To give you an glimps of the many powerful things one can do with the CompClust Python package, I'm going to show you how to do a log2 transform of the dataset, but I'm going to do it by using a data set 'View' called the 'FunctionView'. The 'FunctionView' allows you to transform your data set by passing in a function which will be applied to every element of your data set. The function you pass to the 'FunctionView' needs to take one argument and return one value. In our case, we will make a function which will take on element of the data set, convert it to log2, and return. As you can imagine, any function you can come up with can be applied using this method.
The 'FunctionView' is only one of the many 'Views' one can use on your dataset. The nice thing about a 'View' is that it doesn't actually store a copy of the data set. It gets the data from the original dataset when you access the 'View'. This also means that any 'Labelings' you have attached to your original data set will also be accessable by your 'View', even if your 'View' is only a subset of your original data set. Since a 'View' implements all the functions a data set object has, it's usable where ever a function asks for a data set. This also means you can create another view from a view. Don't worry if that didn't make much sense, basically what it means is that it's relatively memory effecient and easy to use (from a programmer's point of view).
If you would like to see what views are available type the following from the analysis shell and then press TAB after typing the period:
In the case that you are using the CompClust Python package from within Python itself without a GUI, then you will need to import the views module by typing the following command. If your using the 'Analysis Shell' then the following command has already been executed for you.
from compClust.mlx import views
To get information on any particular view, or for any Python object for that matter, type the variable/function/object name, then a '?' and press enter. For example for the 'FunctionView' you would type:
Now onto example. The first thing we are going to do is create the log2 function we are going to pass to the 'FunctionView'. To do this, we will need to load the 'math' Python module by typing:
We are going to use the math.log function, which takes two arguments, number and base. But the 'FunctionView' expects to receive a function which is takes only one argument, we need wrap the math.log function with the 'base' argument set to 2. Type the following do define the log2 function:
def log2(x): return math.log(x, 2)
Note that you need to press enter twice after writting the last line of the function. This tells Python to go ahead and define the function. If everything went well, your command prompt should look like this:
In :def log2(x): ...: return math.log(x, 2) ...: In :
If you write more Python code on the next line rather than pressing enter twice, you'll probably end up with a SyntaxError like the following:
In :def log2(x): ...: return math.log(x, 2) ...:log2(2) ------------------------------------------------------------ File "<console>", line 3 log2(2) ^ SyntaxError: invalid syntax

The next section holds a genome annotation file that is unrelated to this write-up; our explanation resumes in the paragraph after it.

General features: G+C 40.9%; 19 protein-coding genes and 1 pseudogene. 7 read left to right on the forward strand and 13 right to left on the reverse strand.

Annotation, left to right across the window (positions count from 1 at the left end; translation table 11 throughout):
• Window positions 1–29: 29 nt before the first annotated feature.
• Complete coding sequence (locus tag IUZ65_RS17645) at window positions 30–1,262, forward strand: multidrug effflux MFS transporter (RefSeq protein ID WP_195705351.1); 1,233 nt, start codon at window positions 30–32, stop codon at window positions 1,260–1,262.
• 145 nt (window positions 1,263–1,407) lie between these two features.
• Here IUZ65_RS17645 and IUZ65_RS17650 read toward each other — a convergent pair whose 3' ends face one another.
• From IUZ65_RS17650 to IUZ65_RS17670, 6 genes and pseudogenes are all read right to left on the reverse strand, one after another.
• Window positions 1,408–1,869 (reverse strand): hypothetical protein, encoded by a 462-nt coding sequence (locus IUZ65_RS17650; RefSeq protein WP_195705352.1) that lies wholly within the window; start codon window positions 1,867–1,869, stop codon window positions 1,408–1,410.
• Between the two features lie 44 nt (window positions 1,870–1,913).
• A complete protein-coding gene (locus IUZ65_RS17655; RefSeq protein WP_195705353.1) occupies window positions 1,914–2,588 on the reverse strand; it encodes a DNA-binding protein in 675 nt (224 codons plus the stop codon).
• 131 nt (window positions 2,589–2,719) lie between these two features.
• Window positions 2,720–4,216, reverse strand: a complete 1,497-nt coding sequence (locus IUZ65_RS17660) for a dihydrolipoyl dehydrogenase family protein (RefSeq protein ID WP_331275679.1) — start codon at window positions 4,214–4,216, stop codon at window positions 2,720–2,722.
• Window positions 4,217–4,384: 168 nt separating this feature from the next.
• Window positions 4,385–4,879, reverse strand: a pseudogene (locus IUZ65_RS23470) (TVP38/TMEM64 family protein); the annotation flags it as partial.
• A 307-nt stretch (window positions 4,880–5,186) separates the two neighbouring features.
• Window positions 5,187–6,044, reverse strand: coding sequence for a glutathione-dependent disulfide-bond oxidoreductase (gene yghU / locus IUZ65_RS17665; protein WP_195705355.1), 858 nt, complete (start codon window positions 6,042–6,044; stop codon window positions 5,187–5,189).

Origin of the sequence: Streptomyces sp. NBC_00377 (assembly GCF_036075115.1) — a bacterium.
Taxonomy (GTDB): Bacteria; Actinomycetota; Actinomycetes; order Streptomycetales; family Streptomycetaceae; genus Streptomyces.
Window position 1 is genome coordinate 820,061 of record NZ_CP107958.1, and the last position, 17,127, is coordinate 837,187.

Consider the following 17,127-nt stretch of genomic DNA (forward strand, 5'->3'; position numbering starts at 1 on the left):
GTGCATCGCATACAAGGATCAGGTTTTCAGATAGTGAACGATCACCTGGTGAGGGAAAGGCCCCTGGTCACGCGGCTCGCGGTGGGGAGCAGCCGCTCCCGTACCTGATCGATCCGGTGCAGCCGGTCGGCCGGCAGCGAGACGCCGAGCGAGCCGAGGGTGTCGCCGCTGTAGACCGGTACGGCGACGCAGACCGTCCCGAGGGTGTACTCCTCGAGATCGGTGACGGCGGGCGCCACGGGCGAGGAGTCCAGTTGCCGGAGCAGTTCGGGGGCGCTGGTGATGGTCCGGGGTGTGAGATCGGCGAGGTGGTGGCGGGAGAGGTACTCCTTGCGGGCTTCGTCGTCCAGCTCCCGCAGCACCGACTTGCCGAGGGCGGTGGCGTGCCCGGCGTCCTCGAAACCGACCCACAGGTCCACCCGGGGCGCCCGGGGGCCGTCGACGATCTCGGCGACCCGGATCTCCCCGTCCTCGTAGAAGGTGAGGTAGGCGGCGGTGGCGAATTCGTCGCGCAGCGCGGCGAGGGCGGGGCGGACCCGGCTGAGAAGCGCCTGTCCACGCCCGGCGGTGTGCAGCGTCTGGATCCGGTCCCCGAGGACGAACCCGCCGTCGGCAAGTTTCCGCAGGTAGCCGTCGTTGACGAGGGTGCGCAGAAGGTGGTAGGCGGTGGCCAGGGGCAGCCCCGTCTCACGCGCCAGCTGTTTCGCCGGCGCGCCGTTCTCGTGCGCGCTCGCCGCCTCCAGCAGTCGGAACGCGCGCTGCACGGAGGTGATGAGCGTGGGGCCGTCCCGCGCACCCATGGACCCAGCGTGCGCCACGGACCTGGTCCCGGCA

Feel free to try out your new function by typing:
In :log2(2) Out:1.0
Now that we have our function, it's time to get the data set which you've already loaded from within the GUI. To grab the data set, type the following:
dataSet = gui.data['myDataSet']
Since we are going to replace gui.data['myDataSet'] with the transformed data set, if you want access to the original dataSet, you should save the data set to a variable you can access later. If you save it to the gui.data Python dictionary, then you will be able to access the original data set even if you close the 'Analysis Shell' and re-open it later. To do this type the following:
gui.data['originalDataSet'] = dataSet
Now we will create the log 2 transformed view (a.k.a. data set). To do this, call the 'FunctionView' with the data set and the log2 function by typing:
log2DataSet = views.FunctionView(dataSet, log2)
Now that you have the log 2 view of your data, if you want to be able to view it in CompClustTk, you will need to store it in gui.data['myDataSet'] so that the GUI knows that you want it to use the log 2 view when doing visualizations. To do this type the following:
gui.data['myDataSet'] = log2DataSet
That's it, now you can go back to the GUI and use your log 2 transformed data. At this point you can either quit out of the 'Analysis Shell' or leave it open; it's up to you. Note that if you close the 'Analysis Shell', you will be able to launch it again, but all of your local variables such as your log2 function will be lost.
If you don't want to lose what you've written, or you want to add a lot of code all at once, IPython (a.k.a Analysis Shell) will allow you to use a text editor to write your code. To launch the default text editor, type the following where <path> is that path to the file you want to create/use.
That command should launch a text editor for you to use. Type your Python code and when your done, save the file and exit out of the text editor. IPython will then read in and execute your Python code. If you get some sort of error or you want to make a change, just type the same with command as before and you will be able to modify the code some more.
Using the edit command to load in and write Python code will allow to to quickly load, test, and edit your Python code. This can be used to do automated loading of data/labelings or some advanced analysis and then view your results from within the GUI.
By the way, to change the default editor, set the environment variable 'EDITOR' to the name of or the path to the editor you wish to use.
Brandon King 2005-05-16